Dundee University team develops new Code of Practice for investigators of fire and explosions

Professor Niamh Nic Daéid

A new code of practice for the investigation of fires and explosions within the criminal justice system has launched today.

The new Code of Practice is supported by the Chief Fire Officers Association, the Institution of Fire Engineers and the UK Association of Fire Investigators, the three leading organisations representing the profession across the UK. The code has been developed by a multi-agency team led by the University of Dundee.

The code is presented at the Scottish Fire Symposium taking place at the Scottish Fire and Rescue Service Headquarters and Training Centre in Glasgow today.

It provides professional guidance for practitioners, irrespective of which agency they represent, in the examination of incidents where a crime is suspected.

Welcoming the document, Lee Howell, the Independent chairman of the Arson Prevention Forum, said: “This Code of Practice provides significant clarity as to what can reasonably be expected of those who investigate fires and is another significant step towards providing consistency and improved quality in this area.

“Arson remains one of the most difficult crimes to prosecute and improved investigation will undoubtedly assist to reduce the significant cost and consequence that Arson presents.”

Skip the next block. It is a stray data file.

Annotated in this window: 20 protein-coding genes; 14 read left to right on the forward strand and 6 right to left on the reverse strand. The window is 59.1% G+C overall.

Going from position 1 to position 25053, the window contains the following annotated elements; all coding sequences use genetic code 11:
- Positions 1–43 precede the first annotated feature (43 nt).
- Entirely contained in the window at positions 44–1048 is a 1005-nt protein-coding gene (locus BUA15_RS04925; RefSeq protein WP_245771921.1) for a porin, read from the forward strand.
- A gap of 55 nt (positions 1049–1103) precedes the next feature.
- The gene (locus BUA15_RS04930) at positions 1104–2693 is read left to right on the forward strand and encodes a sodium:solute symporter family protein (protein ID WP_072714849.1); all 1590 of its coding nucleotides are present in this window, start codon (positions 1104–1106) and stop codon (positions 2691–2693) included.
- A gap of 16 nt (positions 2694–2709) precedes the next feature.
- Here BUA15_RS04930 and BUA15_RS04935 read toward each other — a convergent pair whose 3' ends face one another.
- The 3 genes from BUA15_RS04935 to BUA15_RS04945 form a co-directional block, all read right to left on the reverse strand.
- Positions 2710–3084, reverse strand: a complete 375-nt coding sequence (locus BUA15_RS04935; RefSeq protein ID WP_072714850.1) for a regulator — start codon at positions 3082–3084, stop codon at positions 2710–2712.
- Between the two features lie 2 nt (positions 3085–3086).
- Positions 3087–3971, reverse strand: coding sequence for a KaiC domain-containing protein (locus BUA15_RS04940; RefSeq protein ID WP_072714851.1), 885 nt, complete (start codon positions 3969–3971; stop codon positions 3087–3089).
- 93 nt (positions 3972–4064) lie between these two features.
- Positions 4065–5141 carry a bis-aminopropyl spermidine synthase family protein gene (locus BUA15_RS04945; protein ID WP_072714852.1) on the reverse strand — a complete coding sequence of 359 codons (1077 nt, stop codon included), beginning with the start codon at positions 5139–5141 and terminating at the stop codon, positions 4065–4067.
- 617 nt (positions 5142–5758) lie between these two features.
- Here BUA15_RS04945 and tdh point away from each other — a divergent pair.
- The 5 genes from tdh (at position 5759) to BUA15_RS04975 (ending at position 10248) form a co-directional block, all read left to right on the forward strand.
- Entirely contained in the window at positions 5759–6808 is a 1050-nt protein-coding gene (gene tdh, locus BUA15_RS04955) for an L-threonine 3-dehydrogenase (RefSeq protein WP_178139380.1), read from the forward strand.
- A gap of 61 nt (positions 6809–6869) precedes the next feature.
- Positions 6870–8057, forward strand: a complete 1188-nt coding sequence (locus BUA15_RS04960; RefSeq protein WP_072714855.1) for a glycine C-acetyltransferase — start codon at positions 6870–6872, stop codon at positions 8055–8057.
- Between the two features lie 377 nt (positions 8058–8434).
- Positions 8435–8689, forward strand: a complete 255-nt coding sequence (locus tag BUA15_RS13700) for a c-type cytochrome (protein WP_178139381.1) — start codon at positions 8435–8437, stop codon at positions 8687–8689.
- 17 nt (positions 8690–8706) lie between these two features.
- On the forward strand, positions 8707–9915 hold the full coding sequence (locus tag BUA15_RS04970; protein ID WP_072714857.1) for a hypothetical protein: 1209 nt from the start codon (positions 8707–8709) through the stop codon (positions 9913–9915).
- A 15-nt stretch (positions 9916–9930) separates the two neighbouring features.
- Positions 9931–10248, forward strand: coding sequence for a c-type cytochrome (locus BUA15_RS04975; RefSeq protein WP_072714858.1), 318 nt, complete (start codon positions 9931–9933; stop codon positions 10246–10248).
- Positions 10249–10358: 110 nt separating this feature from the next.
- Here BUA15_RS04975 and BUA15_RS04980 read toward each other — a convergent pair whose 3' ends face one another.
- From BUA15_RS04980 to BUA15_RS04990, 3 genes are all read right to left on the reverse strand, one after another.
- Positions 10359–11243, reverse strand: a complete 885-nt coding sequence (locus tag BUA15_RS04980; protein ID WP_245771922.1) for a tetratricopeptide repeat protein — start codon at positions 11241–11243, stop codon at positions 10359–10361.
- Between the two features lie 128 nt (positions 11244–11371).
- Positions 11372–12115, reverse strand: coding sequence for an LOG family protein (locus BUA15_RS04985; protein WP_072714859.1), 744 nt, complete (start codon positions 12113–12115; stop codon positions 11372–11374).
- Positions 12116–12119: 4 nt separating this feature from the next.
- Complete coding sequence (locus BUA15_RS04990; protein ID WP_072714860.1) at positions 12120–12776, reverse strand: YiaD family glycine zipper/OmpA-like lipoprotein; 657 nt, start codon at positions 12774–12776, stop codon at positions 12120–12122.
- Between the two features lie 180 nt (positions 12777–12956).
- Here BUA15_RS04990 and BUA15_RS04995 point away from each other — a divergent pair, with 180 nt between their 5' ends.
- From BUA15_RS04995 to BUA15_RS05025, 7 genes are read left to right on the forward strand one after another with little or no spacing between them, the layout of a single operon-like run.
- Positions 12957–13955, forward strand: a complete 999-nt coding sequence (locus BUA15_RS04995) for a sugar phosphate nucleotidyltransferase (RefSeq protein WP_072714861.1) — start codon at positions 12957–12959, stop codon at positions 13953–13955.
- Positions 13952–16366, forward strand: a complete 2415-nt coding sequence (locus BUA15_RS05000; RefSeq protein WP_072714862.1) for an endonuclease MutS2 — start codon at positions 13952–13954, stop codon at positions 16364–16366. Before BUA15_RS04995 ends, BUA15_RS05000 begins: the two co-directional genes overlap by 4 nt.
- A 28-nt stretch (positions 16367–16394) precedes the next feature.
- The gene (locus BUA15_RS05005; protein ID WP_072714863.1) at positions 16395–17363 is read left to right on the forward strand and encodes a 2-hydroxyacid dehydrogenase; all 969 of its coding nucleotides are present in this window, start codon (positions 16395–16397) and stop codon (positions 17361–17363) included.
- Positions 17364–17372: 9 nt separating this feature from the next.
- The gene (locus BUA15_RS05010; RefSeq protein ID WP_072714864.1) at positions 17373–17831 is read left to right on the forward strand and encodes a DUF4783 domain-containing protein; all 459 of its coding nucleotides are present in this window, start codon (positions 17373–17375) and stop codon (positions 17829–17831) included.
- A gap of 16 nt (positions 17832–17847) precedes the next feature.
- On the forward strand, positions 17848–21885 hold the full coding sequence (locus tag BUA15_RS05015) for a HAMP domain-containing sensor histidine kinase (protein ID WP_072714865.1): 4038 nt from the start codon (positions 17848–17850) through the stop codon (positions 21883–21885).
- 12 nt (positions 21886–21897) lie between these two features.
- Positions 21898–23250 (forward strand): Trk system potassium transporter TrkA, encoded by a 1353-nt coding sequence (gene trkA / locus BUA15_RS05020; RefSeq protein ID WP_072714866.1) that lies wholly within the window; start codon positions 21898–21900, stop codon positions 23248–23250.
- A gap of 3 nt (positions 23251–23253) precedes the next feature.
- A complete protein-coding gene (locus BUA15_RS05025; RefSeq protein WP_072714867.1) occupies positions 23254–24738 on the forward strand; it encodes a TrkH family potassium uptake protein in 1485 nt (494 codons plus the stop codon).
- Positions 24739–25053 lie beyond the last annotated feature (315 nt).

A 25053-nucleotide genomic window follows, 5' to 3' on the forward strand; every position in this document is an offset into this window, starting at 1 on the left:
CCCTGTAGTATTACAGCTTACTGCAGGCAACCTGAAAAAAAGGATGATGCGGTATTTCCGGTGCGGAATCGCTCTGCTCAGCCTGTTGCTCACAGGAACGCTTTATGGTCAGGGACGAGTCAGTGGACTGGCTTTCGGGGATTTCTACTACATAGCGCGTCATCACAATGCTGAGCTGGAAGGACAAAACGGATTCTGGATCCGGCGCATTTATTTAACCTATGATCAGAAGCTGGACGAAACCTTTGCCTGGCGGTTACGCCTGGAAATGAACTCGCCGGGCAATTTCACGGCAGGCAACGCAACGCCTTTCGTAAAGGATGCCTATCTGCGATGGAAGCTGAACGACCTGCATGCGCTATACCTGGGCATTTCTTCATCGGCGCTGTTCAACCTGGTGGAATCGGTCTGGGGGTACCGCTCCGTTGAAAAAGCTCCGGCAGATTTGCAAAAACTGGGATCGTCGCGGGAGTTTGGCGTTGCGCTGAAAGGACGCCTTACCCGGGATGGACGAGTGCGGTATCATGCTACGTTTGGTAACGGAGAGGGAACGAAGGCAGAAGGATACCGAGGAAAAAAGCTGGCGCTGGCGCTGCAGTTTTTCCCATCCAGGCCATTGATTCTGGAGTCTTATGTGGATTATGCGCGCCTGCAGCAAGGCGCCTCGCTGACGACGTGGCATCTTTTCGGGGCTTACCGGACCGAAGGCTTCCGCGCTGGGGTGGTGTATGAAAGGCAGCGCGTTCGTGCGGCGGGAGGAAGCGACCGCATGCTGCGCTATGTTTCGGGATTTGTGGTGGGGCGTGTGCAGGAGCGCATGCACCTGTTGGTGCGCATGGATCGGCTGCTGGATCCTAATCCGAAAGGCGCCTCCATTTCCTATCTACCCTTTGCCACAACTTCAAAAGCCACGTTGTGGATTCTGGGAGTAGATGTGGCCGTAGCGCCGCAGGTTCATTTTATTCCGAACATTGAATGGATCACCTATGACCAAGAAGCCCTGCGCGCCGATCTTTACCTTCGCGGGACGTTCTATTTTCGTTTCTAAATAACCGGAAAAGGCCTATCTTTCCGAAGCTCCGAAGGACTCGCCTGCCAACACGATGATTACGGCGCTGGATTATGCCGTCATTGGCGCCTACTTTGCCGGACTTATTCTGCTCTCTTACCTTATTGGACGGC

Professor Niamh Nic Daéid, of the Centre for Anatomy and Human Identification at the University of Dundee (pictured), chaired the independent multi-agency team which wrote the new Code of Practice.

Professor Nic Daéid said: “The importance of this document cannot be underestimated. It has taken six years to prepare as we consulted with the community of practitioners from across the UK and beyond to make sure that we represented their views of where they wanted their profession to aspire to in terms of competence, expertise and practice.

“The code will bring a standardised approach across the fire investigation sector in terms of good practice and understanding the obligations of being expert witnesses to the courts.”

The new code is designed to establish clear standards to assist with the gathering and examination of evidence in any investigation.

Expert witnesses in criminal cases are required to declare they have followed the Code of Practice of their disciplines, making the development of this document an important milestone within fire and explosion investigation across the UK.

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